Three weeks later, the residents of Four Seasons got the hearing they wanted.
Between 40 and 50 residents met with Galloway Mayor Don Purdy and Port Republic Mayor Gary Giberson Thursday afternoon, Oct. 4, in the Four Seasons ballroom.
It was a meeting Purdy and Giberson wanted, too.
“At the last meeting, I said to (Atlantic City Electric representatives) ‘when does it start’ and they said it was ending,” Giberson said. “I told them people are leaving angrier than when they came in.”
Giberson was referring to an informational session hosted by Atlantic City Electric on Sept. 13, when the electric company invited Four Seasons residents to discuss a planned substation at the intersection of Moss Mill and Wrangleboro roads, south of the Port Republic Waste Facility.
Following the information session, the mayors opted to host their own Q&A with residents. Officials from Atlantic City Electric weren’t invited to the meeting.
Although the facility will be in Port Republic, and all decisions must be made through the political process in that town, it will have an impact on Galloway residents in Smithville, particularly in Manchester Village in Four Seasons.
The mayors acknowledged the substation was a “done deal” but wanted to hear the concerns of the residents so that any concerns could be addressed.
It was at that meeting that Purdy and Giberson suggested potential alterations to the 1.5 acre project that is projected to cost between $5 and $7 million, and they shared those changes with the residents on Thursday.
Purdy explained that the station must be between 15 and 30 feet away from the nearest property, but they requested the site be pushed back another 15-20 feet, for a possible maximum total of a 50-foot buffer.
Giberson spoke of the possibility of an easement.
“We own that property back there, but having an easement would allow us to give part of that property to (Atlantic City Electric), and that could mean an extra 35 feet in back of the property,” Giberson said.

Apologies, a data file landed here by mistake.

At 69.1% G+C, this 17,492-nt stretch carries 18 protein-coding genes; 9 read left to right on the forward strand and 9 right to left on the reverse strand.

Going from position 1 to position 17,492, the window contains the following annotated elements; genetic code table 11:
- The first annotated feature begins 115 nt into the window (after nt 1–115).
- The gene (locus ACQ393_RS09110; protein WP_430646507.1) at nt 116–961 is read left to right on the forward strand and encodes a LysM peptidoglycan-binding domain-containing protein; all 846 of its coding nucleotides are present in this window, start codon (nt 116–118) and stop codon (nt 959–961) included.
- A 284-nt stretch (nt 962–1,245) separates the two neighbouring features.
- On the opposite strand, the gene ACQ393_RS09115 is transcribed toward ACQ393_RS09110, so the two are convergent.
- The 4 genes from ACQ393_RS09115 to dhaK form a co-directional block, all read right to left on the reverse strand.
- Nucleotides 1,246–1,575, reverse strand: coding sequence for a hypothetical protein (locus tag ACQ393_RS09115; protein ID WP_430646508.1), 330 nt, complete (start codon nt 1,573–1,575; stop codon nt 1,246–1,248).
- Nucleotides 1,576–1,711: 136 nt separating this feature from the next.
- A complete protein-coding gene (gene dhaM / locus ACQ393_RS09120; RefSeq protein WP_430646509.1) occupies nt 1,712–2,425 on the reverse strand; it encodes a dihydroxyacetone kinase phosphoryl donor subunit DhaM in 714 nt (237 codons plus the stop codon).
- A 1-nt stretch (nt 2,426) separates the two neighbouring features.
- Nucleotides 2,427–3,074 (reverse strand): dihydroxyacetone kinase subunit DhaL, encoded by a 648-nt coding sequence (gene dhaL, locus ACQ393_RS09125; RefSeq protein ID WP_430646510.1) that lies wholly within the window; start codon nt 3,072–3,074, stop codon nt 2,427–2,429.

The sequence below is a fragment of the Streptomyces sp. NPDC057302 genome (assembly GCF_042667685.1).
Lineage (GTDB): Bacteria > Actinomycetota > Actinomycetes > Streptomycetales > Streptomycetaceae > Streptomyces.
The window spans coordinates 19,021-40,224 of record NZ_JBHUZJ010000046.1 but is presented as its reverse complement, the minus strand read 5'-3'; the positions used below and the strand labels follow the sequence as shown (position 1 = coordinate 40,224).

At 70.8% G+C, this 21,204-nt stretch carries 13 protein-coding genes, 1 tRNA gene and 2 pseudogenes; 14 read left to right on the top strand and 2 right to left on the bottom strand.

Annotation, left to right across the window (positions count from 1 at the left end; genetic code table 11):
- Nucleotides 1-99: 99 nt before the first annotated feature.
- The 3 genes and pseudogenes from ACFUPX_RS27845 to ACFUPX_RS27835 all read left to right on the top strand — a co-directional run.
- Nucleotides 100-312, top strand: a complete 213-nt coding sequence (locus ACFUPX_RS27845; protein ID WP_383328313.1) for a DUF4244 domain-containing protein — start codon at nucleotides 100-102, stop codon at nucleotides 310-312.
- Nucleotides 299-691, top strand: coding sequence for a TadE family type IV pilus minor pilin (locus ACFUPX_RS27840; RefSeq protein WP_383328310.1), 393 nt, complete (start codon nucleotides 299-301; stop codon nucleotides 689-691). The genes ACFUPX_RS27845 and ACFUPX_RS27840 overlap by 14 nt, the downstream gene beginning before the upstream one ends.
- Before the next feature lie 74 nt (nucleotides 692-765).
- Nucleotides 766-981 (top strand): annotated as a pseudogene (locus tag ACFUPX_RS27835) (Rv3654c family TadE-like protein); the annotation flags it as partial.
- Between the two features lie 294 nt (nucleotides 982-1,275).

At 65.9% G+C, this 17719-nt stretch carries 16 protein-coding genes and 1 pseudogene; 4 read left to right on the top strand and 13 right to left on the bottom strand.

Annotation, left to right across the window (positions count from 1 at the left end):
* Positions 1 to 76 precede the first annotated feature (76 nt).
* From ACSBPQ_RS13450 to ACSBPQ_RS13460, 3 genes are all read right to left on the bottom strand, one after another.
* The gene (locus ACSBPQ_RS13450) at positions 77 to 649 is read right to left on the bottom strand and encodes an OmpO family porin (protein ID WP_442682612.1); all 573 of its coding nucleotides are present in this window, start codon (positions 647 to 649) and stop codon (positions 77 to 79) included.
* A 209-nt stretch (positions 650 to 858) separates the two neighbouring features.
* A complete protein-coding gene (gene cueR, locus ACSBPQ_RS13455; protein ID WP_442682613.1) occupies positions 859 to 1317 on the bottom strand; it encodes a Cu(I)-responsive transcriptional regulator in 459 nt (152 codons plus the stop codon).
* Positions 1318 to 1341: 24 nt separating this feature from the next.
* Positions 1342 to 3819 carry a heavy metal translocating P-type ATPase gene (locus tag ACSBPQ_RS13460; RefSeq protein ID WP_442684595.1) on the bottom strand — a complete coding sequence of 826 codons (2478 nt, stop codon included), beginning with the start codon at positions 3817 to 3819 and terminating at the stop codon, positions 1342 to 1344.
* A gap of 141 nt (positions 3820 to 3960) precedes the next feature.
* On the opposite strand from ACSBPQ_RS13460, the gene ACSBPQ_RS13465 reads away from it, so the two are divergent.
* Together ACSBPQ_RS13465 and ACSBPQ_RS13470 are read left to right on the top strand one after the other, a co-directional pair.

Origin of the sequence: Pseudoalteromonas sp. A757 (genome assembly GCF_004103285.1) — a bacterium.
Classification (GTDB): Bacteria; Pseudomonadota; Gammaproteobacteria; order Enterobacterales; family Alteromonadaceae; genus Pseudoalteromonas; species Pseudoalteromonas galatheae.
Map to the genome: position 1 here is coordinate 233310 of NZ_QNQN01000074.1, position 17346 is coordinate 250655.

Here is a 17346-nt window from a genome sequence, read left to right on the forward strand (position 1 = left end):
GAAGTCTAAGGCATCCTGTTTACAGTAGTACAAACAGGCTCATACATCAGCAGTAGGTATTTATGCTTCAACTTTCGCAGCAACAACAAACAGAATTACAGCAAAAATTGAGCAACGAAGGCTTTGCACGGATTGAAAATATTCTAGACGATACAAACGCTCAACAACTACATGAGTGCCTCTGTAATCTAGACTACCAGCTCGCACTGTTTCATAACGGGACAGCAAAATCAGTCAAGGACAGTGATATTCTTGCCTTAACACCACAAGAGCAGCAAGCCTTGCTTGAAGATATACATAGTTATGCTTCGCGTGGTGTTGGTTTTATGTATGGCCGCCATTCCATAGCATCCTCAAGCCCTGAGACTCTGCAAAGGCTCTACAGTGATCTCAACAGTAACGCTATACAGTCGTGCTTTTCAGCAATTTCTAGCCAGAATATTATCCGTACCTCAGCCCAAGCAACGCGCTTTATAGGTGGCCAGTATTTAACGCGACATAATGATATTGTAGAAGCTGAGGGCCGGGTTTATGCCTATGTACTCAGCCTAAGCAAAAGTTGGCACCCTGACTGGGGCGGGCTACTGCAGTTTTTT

That option will be explored at a Port Republic Planning Board meeting in November, he said.
The maximum height of the substation is 30 feet, and Atlantic City Electric agreed to plant trees that would grow high enough to cover the substation. At first, the trees would be between 10 and 12 feet high, but once they root, they grow rapidly, Purdy and Giberson said. The density of the individual trees is similar to that of a Christmas tree, meaning one wouldn’t be able to see through them to the substation from the street, and they would be planted in such a way to make the landscape seem natural, Purdy and Giberson said.
The electric company will also maintain the trees, including replacing them as they die.
Purdy said previously, the electric company had planned to plant six-foot trees.
They reiterated the need for the substation due to the growth in that area that has been a strain on the existing substations. The additional substation would cut response time for the electric company, meaning an outage that might have been resolved in three or four days previously would be resolved in three or four hours.
When Purdy asked those in attendance if they felt the project was necessary, everyone agreed that it was.
That didn’t mean the residents were completely without reservation, with a major concern being why the substation had to be put in that particular location.
“The wires are already there,” Giberson said. “There’s no need for any new wire to be put in, except for the dropoff.”
Others were concerned that the substation would have a heavy impact on Galloway, but Port Republic would collect the tax breaks. However, Giberson was quick to point out that while townships used to collect tax breaks from substations, that was no longer the case.
“The governor gets the money,” Giberson said. “It’s been a big fight between the League of Municipalities and the New Jersey Mayors Association. We used to get $87,000 from our substation, and now we get nothing. We don’t see one cent.”
The question remained why Galloway didn’t pursue the project when Atlantic City first purchased the land in 2007. Purdy wasn’t elected until 2010, and had no answer.
Councilman Tom Bassford, who was mayor at the time, could not be reached for comment on Thursday.
The issue of notification was also addressed.
Atlantic City Electric is legally required to notify those who live within 200 feet of the proposed substation about the project.
When discussions concerning the project began in 2008, the electric company notified K. Hovnanian, the company that owned all the properties at the time, but the residents claim they were never notified.
Resident Frank Piotrowski was still concerned about fire safety. Piotrowski has been vocal about the residents’ concerns, and he led a private, residents-only meeting following Thursday’s meeting.
The residents will then continue their discussion with Atlantic City Electric.
The project is scheduled to run from spring, 2013 until the end of the year.